Actinic keratosisActinic keratosis (also called solar keratosis and senile keratosis; abbreviated as AK) is a pre-cancerous patch of thick, scaly, or crusty skin. demonstrating targetoid hair follicles and diffuse erythema


On nonfacial skinThis glossary term has not yet been described., AK usually exhibits nonspecific patterns, with features such as surface scale and keratin and dotted vesselstiny pinpoint vessels (tiny red dots densely aligned next to each other).

An additional clue to the diagnosis of AK is the rosette sign, which can only be seen with polarized light and consists of a white four-leaf clover-shaped structure. Although the rosette sign can be seen in actinic damaged skin and in tumors such as basal cell carcinomais the most common skin cancer, and one of the most common cancers in the United States.[1] While BCC has a very low metastatic risk, this tumor can cause significant disfigurement by invading surrounding tissues (BCCAbbreviation for Basal Cell Carcinoma) and melanomaThis glossary term has not yet been described., they are more commonly encountered in AK and thin SCCs.

Pigmented actinic keratosis

Pigmented variants of AK (pAK) mostly occur in darker skin phototypes. The discrimination between benignis any condition that is harmless in the long run pAK and pigmented tumors such as Lentigo maligna (LMThis glossary term has not yet been described.) may be challenging, due to the dermoscopic overlapping morphological features. The clinical differentiation from LM may be possible through palpation; pAK most commonly have a rough texture with scaly-appearing surface and sharp borders.

The reported dermoscopic characteristics of pAK include:

  • Evident follicles: Hair follicle openings of different sizes.
  • White circlesThis glossary term has not yet been described.: White ring-like structuresThis glossary term has not yet been described. within the hair follicle. The follicle may have a targetoid appearance with central yellowish keratotic plug surrounded by a white halo
  • Grey rhomboidal structures: Grey confluent dots arranged in lines or grey-to-brown linear structures located between follicular structures

The dermoscopic differential diagnosis of pAK is supported by the presence of a prominent pseudonetwork located between keratin-filled ostial openings. The dermoscopy of LM may on the other side reveal asymmetrical pigmented follicular openings and a darker dotSee [[Glossary:Dots|Dots]] located within ostial openings (some call this the isobar sign); a finding rarely seen in pAK.

The dermoscopy may helpRefers to giving assistance or support to others for mutual benefit guide the best location to biopsy. Biopsying areas which reveal the most suspicious features, such as annular–granular structures, asymmetric follicular openings, dots within the ostial openings, or rhomboidal structures may provide an accuse histologic diagnosis.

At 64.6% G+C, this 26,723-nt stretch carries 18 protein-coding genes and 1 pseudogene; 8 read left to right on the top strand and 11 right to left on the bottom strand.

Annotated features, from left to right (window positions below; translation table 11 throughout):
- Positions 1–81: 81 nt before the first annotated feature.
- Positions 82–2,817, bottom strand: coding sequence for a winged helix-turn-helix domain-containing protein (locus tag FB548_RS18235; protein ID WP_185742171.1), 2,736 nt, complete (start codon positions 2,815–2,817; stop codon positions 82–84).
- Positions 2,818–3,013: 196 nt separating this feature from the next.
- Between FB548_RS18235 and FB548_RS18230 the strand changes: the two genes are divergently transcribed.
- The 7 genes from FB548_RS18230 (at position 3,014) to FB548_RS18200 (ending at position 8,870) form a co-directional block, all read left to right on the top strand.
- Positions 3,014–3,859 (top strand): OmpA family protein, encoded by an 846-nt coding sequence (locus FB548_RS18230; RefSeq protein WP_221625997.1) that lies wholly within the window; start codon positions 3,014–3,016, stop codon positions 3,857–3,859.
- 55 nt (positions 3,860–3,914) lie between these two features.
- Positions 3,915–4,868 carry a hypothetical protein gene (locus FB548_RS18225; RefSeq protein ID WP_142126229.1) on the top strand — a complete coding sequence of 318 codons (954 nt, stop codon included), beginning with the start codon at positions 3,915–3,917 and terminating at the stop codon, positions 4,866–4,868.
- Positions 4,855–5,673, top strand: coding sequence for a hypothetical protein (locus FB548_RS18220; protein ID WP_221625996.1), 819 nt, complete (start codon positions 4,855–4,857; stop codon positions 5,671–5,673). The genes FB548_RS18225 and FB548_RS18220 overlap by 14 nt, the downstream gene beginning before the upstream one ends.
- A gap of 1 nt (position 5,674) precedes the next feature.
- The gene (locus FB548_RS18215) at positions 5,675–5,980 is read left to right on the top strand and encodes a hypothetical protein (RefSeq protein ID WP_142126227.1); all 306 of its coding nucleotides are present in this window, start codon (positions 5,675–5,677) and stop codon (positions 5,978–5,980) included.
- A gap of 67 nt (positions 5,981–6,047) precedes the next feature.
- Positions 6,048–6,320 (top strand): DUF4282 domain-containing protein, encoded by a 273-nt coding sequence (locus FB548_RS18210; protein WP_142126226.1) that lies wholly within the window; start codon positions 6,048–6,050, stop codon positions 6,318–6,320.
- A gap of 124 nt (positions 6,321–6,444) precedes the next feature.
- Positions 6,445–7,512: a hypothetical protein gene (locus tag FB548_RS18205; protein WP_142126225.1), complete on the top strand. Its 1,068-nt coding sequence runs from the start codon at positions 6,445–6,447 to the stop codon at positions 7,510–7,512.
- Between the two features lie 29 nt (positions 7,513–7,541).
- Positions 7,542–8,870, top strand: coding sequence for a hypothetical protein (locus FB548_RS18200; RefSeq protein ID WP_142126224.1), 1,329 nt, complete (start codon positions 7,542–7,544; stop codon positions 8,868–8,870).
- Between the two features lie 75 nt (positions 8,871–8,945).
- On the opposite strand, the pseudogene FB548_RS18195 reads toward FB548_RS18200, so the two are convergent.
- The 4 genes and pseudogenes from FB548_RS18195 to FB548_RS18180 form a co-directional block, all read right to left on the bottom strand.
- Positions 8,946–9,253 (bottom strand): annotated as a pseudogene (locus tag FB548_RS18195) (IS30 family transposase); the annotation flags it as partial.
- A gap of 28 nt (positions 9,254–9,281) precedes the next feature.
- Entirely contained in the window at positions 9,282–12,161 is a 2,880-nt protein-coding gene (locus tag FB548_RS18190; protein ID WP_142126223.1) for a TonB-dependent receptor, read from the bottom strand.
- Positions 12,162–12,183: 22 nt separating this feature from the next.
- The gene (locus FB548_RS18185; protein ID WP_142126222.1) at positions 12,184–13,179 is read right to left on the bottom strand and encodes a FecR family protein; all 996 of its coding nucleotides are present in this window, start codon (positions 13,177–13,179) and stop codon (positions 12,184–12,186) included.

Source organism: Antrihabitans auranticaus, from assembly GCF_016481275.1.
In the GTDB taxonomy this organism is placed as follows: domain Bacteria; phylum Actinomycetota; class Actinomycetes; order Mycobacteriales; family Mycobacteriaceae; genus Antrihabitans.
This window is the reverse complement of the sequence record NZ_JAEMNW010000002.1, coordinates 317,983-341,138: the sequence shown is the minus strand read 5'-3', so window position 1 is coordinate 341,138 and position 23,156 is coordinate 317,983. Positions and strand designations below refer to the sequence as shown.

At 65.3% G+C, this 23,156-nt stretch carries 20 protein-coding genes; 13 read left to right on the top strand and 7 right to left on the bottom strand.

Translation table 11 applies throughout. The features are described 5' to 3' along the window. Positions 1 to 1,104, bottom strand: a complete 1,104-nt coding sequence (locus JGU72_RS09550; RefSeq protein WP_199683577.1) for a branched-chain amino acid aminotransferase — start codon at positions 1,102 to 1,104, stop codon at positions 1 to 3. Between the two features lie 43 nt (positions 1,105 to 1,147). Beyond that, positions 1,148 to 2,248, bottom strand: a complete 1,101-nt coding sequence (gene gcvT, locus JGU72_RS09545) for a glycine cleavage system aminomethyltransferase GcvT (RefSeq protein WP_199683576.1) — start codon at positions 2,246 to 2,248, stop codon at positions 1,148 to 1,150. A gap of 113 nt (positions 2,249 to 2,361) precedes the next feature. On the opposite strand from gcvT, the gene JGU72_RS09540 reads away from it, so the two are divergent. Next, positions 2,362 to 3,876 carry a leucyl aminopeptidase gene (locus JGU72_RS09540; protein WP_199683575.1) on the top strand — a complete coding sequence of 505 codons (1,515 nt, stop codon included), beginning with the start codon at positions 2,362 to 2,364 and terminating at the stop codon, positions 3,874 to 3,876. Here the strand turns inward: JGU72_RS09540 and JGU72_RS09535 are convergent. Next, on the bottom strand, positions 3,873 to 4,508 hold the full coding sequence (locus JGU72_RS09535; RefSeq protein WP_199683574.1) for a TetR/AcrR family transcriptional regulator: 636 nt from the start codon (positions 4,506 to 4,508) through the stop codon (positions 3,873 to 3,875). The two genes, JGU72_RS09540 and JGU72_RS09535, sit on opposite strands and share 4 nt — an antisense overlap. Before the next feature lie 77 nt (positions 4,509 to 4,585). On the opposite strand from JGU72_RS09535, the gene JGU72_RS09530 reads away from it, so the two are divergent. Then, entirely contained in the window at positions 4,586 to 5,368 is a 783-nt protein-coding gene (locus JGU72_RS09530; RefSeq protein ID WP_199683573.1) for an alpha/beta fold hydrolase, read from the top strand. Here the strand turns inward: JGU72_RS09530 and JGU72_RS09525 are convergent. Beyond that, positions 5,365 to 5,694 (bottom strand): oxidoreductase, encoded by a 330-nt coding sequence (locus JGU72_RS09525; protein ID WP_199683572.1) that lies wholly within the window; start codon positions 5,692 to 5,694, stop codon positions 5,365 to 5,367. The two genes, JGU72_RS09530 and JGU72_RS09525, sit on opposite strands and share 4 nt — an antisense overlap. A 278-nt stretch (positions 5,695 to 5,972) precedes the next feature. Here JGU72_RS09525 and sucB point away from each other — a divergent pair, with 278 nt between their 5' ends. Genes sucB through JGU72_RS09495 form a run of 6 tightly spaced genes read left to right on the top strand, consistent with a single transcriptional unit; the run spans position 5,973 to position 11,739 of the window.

Pigmented actinic keratosis
Pseudo networkThis glossary term has not yet been described. in pigmented actinic keratosis

Bowen’s disease

Non-pigmentedThis glossary term has not yet been described. Bowen’s disease

Bowen’s disease (BD) represents an intraepithelial carcinoma or in situThis glossary term has not yet been described. Squamous cell carcinomaThis glossary term has not yet been described. (SCC). The most frequent clinical presentationThis glossary term has not yet been described. is an erythematous scaly patch or slightly elevated plaque.

The archetypal dermoscopic pattern of BD is characterized by two types of vascular patterns:

  • Clustered vascular pattern: Focal, clustered, asymmetric distribution of the vessels
  • Glomerular (coiled) vessels: Tortuous capillaries, which are larger than dotted vessels and are often distributed in clusters mimicking the glomerular apparatus of the kidney

The concurrent presence of hyperkeratosis (surface scale) allows a high diagnostic probability

Pigmented Bowen’s disease

Pigmented Bowen’s disease (pBD) is more frequently described in darker skin phenotypes.

The following dermoscopic criteria are suggested to be a specific clue for the diagnosis of pBD:

  • Brown or grey dotsDots are small, round structures of less than 0.1 mm in diameter that have a red color when corresponding to blood vessels; however, when due to melanin, their color ranges from black, brown, to blue-gray depending on the depth and concentration of the melanin in the skin (Tyndall effect).: these dots are a strong clue when arranged as linear radial lines at the periphery of the lesion
  • Pink or skin colored eccentric structureless areahomogenous pattern various diagnoses